• Stupid Evil: Roulette brainwashes five members of the Justice League (including two founding members) and has them in one place at the same time, no possible way to fight superhumans herself other than Sonar and a few mooks, and never considering what might happen if it all went wrong and her devices stopped working. Which they did. Kind of hard to call this idea anything but Stupid Evil.

  • Also questionable is using the mind control to force the superwomen to fight each other in a rather low-scale enterprise, rather than use that mind control to affect all League members into committing high-value robberies or worse.

  • Vitriolic Best Buds: Huntress and Canary seem to be developing into this by the end of the episode.

  • Why Don't You Just Shoot Him?: Subverted and justified with Roulette. The simpler solution would've been to just kill Huntress and Canary, but her greed and need to make a profit get the better of her and she puts the two in a cage match. Of course, she had good reason to be confident that they would both get killed as they were facing off against Wonder Woman, Hawkgirl and Vixen, three major superheroes who have consistently proven they are forces to be reckoned with.

  • Worf Had the Flu: Black Canary is usually considered to be an equal, if not superior fighter over Huntress, but Huntress is able to defeat her in the parking lot in this episode. This can be justified based on the fact that Canary was mind-controlled at the time, and as is seen at the start of the episode, this makes her sloppy and less competent in battle. Even then, Huntress has to capitalise on the brief moment where Canary's mind control is broken and she's all dazed and confused to finish her off.

  • You Do Not Want To Know:Shayera: [after being freed of the mind control during the cage match] I don't think I want to know. Vixen: We're all in a cage match fighting to the death. Shayera: Yeah, see?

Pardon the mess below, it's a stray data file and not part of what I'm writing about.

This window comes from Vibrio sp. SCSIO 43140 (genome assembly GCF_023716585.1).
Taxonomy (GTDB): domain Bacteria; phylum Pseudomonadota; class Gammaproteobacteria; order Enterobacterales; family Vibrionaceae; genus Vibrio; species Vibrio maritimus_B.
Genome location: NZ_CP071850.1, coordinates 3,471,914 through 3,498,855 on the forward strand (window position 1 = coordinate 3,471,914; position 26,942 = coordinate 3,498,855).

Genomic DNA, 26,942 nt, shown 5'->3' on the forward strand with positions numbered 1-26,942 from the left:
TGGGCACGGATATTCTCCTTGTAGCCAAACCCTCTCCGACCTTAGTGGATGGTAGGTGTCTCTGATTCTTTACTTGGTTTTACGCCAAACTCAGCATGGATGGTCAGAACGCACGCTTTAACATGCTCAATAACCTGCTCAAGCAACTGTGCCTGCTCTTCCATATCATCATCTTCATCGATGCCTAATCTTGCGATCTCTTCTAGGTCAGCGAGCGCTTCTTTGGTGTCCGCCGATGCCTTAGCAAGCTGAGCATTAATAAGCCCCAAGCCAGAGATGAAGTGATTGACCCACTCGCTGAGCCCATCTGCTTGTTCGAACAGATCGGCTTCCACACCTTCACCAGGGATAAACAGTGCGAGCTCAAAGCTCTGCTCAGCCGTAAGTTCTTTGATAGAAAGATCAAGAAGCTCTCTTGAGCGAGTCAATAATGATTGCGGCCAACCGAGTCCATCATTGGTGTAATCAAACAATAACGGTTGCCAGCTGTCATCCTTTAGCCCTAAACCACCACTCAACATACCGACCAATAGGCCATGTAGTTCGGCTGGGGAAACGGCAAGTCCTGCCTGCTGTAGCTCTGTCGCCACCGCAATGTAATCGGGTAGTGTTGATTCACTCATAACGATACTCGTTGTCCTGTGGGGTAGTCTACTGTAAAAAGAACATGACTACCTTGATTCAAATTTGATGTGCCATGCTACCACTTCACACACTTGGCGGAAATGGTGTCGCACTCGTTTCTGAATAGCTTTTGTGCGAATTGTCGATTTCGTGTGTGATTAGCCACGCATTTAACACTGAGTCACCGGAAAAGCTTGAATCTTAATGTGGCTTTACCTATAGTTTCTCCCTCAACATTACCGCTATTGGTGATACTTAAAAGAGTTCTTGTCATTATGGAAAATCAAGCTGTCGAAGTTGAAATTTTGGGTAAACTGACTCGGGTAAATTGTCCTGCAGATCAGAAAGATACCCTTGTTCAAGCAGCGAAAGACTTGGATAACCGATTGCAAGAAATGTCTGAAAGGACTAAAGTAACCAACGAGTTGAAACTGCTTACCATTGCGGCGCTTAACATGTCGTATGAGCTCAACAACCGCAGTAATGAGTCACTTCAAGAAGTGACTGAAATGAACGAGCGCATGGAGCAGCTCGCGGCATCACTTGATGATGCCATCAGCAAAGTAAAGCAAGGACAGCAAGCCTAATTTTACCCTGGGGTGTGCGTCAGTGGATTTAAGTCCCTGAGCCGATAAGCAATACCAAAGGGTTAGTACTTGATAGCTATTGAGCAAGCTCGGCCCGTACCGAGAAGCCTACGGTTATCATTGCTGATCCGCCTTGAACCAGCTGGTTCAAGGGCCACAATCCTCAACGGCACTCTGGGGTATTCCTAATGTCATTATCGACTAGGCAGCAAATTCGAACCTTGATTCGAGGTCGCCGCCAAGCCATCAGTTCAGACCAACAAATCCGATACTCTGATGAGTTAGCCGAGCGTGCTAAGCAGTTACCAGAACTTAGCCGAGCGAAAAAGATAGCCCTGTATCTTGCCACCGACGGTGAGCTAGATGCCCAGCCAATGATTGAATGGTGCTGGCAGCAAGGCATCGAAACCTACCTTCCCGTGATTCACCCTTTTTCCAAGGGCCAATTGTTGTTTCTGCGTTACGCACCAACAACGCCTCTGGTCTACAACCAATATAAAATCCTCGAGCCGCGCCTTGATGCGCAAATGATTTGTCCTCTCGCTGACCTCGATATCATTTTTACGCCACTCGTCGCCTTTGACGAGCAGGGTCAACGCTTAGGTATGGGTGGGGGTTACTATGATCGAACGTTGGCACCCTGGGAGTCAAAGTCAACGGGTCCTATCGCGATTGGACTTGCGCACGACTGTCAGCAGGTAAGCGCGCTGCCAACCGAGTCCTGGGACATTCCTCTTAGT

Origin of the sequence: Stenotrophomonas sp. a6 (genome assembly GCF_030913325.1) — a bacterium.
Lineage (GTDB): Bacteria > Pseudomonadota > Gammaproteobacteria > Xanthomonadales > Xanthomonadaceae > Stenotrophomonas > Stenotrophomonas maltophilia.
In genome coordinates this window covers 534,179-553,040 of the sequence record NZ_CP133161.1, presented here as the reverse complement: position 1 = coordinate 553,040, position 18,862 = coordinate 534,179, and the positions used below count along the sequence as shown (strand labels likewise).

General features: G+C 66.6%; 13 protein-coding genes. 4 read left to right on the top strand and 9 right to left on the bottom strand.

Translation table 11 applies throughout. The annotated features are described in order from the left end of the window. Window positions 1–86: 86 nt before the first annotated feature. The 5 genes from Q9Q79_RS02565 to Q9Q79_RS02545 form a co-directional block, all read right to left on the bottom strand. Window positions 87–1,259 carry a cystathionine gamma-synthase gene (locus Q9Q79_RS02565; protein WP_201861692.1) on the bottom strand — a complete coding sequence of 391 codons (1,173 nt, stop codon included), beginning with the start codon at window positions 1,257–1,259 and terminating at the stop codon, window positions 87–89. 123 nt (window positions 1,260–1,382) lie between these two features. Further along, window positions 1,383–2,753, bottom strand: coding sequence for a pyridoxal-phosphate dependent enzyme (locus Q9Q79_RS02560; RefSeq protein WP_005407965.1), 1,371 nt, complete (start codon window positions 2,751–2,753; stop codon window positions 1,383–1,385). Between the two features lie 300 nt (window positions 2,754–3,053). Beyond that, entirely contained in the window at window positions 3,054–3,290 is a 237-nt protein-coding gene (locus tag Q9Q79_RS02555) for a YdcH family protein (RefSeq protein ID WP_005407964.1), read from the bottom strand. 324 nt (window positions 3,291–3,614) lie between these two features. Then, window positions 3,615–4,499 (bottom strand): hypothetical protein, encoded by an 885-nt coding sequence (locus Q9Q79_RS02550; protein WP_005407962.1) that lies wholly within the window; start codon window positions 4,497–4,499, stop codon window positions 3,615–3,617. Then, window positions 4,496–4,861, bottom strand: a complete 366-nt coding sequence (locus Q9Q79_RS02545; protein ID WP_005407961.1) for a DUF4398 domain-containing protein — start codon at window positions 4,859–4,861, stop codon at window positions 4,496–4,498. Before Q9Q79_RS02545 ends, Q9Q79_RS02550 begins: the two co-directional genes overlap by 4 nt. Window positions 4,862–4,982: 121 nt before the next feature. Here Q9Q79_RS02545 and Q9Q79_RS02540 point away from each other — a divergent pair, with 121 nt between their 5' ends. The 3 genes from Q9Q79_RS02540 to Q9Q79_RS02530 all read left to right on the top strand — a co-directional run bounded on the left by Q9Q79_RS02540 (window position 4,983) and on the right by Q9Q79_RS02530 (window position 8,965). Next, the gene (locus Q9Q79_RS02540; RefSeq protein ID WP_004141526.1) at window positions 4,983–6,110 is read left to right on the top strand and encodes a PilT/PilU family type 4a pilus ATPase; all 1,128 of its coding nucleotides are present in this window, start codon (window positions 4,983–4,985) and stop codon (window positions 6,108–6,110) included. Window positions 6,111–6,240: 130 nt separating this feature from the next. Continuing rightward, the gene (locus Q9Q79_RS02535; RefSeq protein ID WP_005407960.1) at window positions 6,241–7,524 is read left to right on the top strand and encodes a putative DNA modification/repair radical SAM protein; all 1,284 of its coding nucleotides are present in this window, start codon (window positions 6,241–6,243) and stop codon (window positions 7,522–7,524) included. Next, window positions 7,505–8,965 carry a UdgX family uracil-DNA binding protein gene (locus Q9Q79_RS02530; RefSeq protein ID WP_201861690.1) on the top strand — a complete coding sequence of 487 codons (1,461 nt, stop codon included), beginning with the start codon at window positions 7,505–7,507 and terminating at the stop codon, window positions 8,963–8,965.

I wasn't surprised to see Rothstein walk away from Nucky and Atlantic City. After all, he makes his living in New York City, where things "actually matter." Hopefully this will open the door for the likes of Chalky White to comes back into the mix and help Nucky defend what he has built. We certainly have not seen the last of the Manhattan boys or the Chi-town twosome of Torrio and Capone. For now, though, it seems the stage is set for a one on one grudge match by the sea.


Meanwhile, on the bridge of the Enterprise, Data is only able to find a birth record for Volnoth. While Riker and Data mull over the lack of information present, Dr. Crusher comes to the bridge with a startling fact: 53 years ago, someone died of the same microvirus. The man's name was Penthor-Mul, a Gatherer of the Lornak clan who raided an Acamarian outpost but was captured and died before his trial. Data immediately makes the connection: Volnoth was also of the Lornak clan, as is Chorgan. Riker realizes that this microvirus is indeed targeted against Lornak clan members and wants to find anyone who might have a grudge against the Lornaks.


Crusher notes that the microvirus is transmittable in several different ways, and so finely tailored as to be perfectly harmless to the carrier, so long as he does not match the Lornaks' DNA signature. Data locates a record of a massacre eighty years ago, when the Lornaks were believed to have annihilated their rival clan, the Tralestas, from existence. Data cannot find any information on the Tralesta clan but locates an image of Penthor-Mul before his execution. Data points out a half-obscured face behind him. Riker orders the computer to extrapolate and reconstruct the face. The face belongs to Yuta. Crusher, Data, and Riker are in disbelief: Yuta has not aged at all in 53 years.


But it is love that brings about the downfall of House Stark, namely that between Robb and Talisa. Forgoing the marriage pact made to one of Walder Frey's daughters, he now returns to the Twins in the hope of salvaging an alliance against the Lannisters, not knowing that Walder Frey is a man to hold a grudge. Whilst a clear sense of unease exists around David Bradley's wonderfully repugnant Walder, writers David Benioff and Dan Weiss cleverly play the opening exchanges for laughs, as line after line of the Frey lord's offspring are revealed for the young wolf to apologise too.


The sweet match of Edmure and Roslin, the wedding and the bedding all lull us into a false sense of security before the shocking betrayal. Series stalwart David Nutter expertly directs the shift in tone, as shots alternate between Catelyn's astute perspective of noticing first that the doors have been locked, and then that the band have begun to play Lannister song 'The Rains of Castamere', with close-ups of her slowly realising the horror that is about to happen. 041b061a72